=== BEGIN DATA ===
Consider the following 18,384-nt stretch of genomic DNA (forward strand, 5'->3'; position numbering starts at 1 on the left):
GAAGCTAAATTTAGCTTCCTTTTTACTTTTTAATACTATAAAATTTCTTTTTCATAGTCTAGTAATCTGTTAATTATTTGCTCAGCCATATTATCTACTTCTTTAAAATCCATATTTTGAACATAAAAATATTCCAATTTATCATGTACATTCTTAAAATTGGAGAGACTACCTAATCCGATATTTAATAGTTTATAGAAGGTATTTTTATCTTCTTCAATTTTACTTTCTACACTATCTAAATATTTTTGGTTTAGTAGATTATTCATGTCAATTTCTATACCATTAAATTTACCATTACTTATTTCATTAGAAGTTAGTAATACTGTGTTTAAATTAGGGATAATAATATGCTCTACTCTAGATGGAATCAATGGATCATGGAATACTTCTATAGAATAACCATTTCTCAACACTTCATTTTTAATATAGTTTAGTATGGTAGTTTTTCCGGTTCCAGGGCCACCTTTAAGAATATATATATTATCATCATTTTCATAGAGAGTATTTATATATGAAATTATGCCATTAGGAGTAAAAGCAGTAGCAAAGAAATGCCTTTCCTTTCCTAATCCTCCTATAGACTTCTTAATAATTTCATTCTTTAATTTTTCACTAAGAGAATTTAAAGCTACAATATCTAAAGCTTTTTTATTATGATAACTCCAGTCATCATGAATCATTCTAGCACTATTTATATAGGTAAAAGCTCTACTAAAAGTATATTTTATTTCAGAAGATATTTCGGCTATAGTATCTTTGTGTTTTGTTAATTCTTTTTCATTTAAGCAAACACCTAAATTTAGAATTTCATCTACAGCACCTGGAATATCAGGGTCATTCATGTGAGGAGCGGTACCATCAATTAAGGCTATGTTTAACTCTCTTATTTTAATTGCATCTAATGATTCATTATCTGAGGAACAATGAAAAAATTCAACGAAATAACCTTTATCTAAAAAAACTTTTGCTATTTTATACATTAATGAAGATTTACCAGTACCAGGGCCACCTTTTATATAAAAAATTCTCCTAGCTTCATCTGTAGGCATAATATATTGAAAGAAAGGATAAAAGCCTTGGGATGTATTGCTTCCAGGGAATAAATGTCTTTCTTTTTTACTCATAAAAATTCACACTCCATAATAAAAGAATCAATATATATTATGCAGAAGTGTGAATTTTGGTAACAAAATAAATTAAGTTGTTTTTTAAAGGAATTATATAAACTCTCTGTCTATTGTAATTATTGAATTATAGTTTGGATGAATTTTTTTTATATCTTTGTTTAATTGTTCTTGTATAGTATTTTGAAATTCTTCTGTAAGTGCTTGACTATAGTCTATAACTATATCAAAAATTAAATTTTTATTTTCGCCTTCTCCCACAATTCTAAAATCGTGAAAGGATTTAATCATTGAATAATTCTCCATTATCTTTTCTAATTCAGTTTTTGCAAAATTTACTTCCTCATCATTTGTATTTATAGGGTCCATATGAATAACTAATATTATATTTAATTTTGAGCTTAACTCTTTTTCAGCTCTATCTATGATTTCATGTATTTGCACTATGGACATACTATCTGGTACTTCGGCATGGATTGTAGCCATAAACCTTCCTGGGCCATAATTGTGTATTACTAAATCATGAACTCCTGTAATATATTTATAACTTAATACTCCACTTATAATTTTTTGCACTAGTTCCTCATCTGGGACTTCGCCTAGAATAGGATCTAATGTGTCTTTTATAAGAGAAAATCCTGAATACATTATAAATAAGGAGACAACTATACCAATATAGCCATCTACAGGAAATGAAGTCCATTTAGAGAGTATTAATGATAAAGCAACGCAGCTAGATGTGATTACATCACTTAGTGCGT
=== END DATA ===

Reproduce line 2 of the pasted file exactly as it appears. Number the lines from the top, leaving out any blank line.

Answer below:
GAAGCTAAATTTAGCTTCCTTTTTACTTTTTAATACTATAAAATTTCTTTTTCATAGTCTAGTAATCTGTTAATTATTTGCTCAGCCATATTATCTACTTCTTTAAAATCCATATTTTGAACATAAAAATATTCCAATTTATCATGTACATTCTTAAAATTGGAGAGACTACCTAATCCGATATTTAATAGTTTATAGAAGGTATTTTTATCTTCTTCAATTTTACTTTCTACACTATCTAAATATTTTTGGTTTAGTAGATTATTCATGTCAATTTCTATACCATTAAATTTACCATTACTTATTTCATTAGAAGTTAGTAATACTGTGTTTAAATTAGGGATAATAATATGCTCTACTCTAGATGGAATCAATGGATCATGGAATACTTCTATAGAATAACCATTTCTCAACACTTCATTTTTAATATAGTTTAGTATGGTAGTTTTTCCGGTTCCAGGGCCACCTTTAAGAATATATATATTATCATCATTTTCATAGAGAGTATTTATATATGAAATTATGCCATTAGGAGTAAAAGCAGTAGCAAAGAAATGCCTTTCCTTTCCTAATCCTCCTATAGACTTCTTAATAATTTCATTCTTTAATTTTTCACTAAGAGAATTTAAAGCTACAATATCTAAAGCTTTTTTATTATGATAACTCCAGTCATCATGAATCATTCTAGCACTATTTATATAGGTAAAAGCTCTACTAAAAGTATATTTTATTTCAGAAGATATTTCGGCTATAGTATCTTTGTGTTTTGTTAATTCTTTTTCATTTAAGCAAACACCTAAATTTAGAATTTCATCTACAGCACCTGGAATATCAGGGTCATTCATGTGAGGAGCGGTACCATCAATTAAGGCTATGTTTAACTCTCTTATTTTAATTGCATCTAATGATTCATTATCTGAGGAACAATGAAAAAATTCAACGAAATAACCTTTATCTAAAAAAACTTTTGCTATTTTATACATTAATGAAGATTTACCAGTACCAGGGCCACCTTTTATATAAAAAATTCTCCTAGCTTCATCTGTAGGCATAATATATTGAAAGAAAGGATAAAAGCCTTGGGATGTATTGCTTCCAGGGAATAAATGTCTTTCTTTTTTACTCATAAAAATTCACACTCCATAATAAAAGAATCAATATATATTATGCAGAAGTGTGAATTTTGGTAACAAAATAAATTAAGTTGTTTTTTAAAGGAATTATATAAACTCTCTGTCTATTGTAATTATTGAATTATAGTTTGGATGAATTTTTTTTATATCTTTGTTTAATTGTTCTTGTATAGTATTTTGAAATTCTTCTGTAAGTGCTTGACTATAGTCTATAACTATATCAAAAATTAAATTTTTATTTTCGCCTTCTCCCACAATTCTAAAATCGTGAAAGGATTTAATCATTGAATAATTCTCCATTATCTTTTCTAATTCAGTTTTTGCAAAATTTACTTCCTCATCATTTGTATTTATAGGGTCCATATGAATAACTAATATTATATTTAATTTTGAGCTTAACTCTTTTTCAGCTCTATCTATGATTTCATGTATTTGCACTATGGACATACTATCTGGTACTTCGGCATGGATTGTAGCCATAAACCTTCCTGGGCCATAATTGTGTATTACTAAATCATGAACTCCTGTAATATATTTATAACTTAATACTCCACTTATAATTTTTTGCACTAGTTCCTCATCTGGGACTTCGCCTAGAATAGGATCTAATGTGTCTTTTATAAGAGAAAATCCTGAATACATTATAAATAAGGAGACAACTATACCAATATAGCCATCTACAGGAAATGAAGTCCATTTAGAGAGTATTAATGATAAAGCAACGCAGCTAGATGTGATTACATCACTTAGTGCGT